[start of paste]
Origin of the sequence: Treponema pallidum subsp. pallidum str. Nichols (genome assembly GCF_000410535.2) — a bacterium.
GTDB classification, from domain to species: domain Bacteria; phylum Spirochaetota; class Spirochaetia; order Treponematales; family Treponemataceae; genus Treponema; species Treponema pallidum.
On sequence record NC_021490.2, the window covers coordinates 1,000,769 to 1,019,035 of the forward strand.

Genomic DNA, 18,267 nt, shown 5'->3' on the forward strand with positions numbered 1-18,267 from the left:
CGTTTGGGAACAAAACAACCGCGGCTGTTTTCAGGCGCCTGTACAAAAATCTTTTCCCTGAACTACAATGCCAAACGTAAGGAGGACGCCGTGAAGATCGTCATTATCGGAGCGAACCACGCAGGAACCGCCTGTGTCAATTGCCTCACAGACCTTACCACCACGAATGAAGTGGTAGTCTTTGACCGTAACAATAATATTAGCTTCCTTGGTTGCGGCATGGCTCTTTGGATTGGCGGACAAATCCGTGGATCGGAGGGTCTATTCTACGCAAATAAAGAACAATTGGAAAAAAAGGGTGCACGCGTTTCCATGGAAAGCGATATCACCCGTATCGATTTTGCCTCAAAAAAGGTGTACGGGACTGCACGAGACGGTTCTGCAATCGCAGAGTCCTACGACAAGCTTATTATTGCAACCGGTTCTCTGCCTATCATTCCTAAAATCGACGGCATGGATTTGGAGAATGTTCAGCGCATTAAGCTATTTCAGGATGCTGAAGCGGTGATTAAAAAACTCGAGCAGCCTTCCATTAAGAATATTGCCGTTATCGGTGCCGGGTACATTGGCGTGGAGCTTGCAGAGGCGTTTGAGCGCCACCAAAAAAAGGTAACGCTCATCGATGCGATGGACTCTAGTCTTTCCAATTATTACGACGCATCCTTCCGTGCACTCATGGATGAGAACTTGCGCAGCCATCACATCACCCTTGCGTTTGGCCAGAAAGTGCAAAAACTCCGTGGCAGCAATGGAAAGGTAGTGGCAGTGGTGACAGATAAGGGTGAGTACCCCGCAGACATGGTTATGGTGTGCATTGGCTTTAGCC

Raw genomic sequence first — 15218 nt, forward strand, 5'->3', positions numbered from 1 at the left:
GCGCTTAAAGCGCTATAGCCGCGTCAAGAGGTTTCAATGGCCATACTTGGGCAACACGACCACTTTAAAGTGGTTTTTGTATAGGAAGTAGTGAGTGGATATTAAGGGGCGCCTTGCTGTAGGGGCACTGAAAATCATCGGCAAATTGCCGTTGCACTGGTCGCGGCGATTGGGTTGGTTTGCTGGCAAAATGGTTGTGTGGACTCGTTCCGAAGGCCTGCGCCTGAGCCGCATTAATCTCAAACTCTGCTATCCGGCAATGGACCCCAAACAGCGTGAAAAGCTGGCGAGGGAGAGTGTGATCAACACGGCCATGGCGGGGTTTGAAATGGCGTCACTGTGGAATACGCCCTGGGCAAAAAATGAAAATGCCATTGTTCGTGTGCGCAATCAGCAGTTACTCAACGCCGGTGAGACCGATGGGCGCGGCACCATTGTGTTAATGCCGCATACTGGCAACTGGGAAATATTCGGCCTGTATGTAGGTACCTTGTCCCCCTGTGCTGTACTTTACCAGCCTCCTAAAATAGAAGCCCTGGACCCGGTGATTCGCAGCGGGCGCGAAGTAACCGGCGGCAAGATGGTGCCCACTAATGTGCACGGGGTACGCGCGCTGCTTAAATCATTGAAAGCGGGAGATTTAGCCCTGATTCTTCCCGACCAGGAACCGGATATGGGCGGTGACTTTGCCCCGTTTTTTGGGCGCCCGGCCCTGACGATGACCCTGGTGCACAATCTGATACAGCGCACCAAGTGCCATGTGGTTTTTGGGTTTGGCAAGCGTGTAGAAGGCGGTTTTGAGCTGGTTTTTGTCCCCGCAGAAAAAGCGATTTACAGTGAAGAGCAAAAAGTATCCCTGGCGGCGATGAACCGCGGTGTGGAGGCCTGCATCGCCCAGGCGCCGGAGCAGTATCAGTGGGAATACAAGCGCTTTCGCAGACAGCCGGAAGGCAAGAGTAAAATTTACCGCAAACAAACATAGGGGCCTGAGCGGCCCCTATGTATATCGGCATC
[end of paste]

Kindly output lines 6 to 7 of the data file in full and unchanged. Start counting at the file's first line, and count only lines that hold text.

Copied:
Raw genomic sequence first — 15218 nt, forward strand, 5'->3', positions numbered from 1 at the left:
GCGCTTAAAGCGCTATAGCCGCGTCAAGAGGTTTCAATGGCCATACTTGGGCAACACGACCACTTTAAAGTGGTTTTTGTATAGGAAGTAGTGAGTGGATATTAAGGGGCGCCTTGCTGTAGGGGCACTGAAAATCATCGGCAAATTGCCGTTGCACTGGTCGCGGCGATTGGGTTGGTTTGCTGGCAAAATGGTTGTGTGGACTCGTTCCGAAGGCCTGCGCCTGAGCCGCATTAATCTCAAACTCTGCTATCCGGCAATGGACCCCAAACAGCGTGAAAAGCTGGCGAGGGAGAGTGTGATCAACACGGCCATGGCGGGGTTTGAAATGGCGTCACTGTGGAATACGCCCTGGGCAAAAAATGAAAATGCCATTGTTCGTGTGCGCAATCAGCAGTTACTCAACGCCGGTGAGACCGATGGGCGCGGCACCATTGTGTTAATGCCGCATACTGGCAACTGGGAAATATTCGGCCTGTATGTAGGTACCTTGTCCCCCTGTGCTGTACTTTACCAGCCTCCTAAAATAGAAGCCCTGGACCCGGTGATTCGCAGCGGGCGCGAAGTAACCGGCGGCAAGATGGTGCCCACTAATGTGCACGGGGTACGCGCGCTGCTTAAATCATTGAAAGCGGGAGATTTAGCCCTGATTCTTCCCGACCAGGAACCGGATATGGGCGGTGACTTTGCCCCGTTTTTTGGGCGCCCGGCCCTGACGATGACCCTGGTGCACAATCTGATACAGCGCACCAAGTGCCATGTGGTTTTTGGGTTTGGCAAGCGTGTAGAAGGCGGTTTTGAGCTGGTTTTTGTCCCCGCAGAAAAAGCGATTTACAGTGAAGAGCAAAAAGTATCCCTGGCGGCGATGAACCGCGGTGTGGAGGCCTGCATCGCCCAGGCGCCGGAGCAGTATCAGTGGGAATACAAGCGCTTTCGCAGACAGCCGGAAGGCAAGAGTAAAATTTACCGCAAACAAACATAGGGGCCTGAGCGGCCCCTATGTATATCGGCATC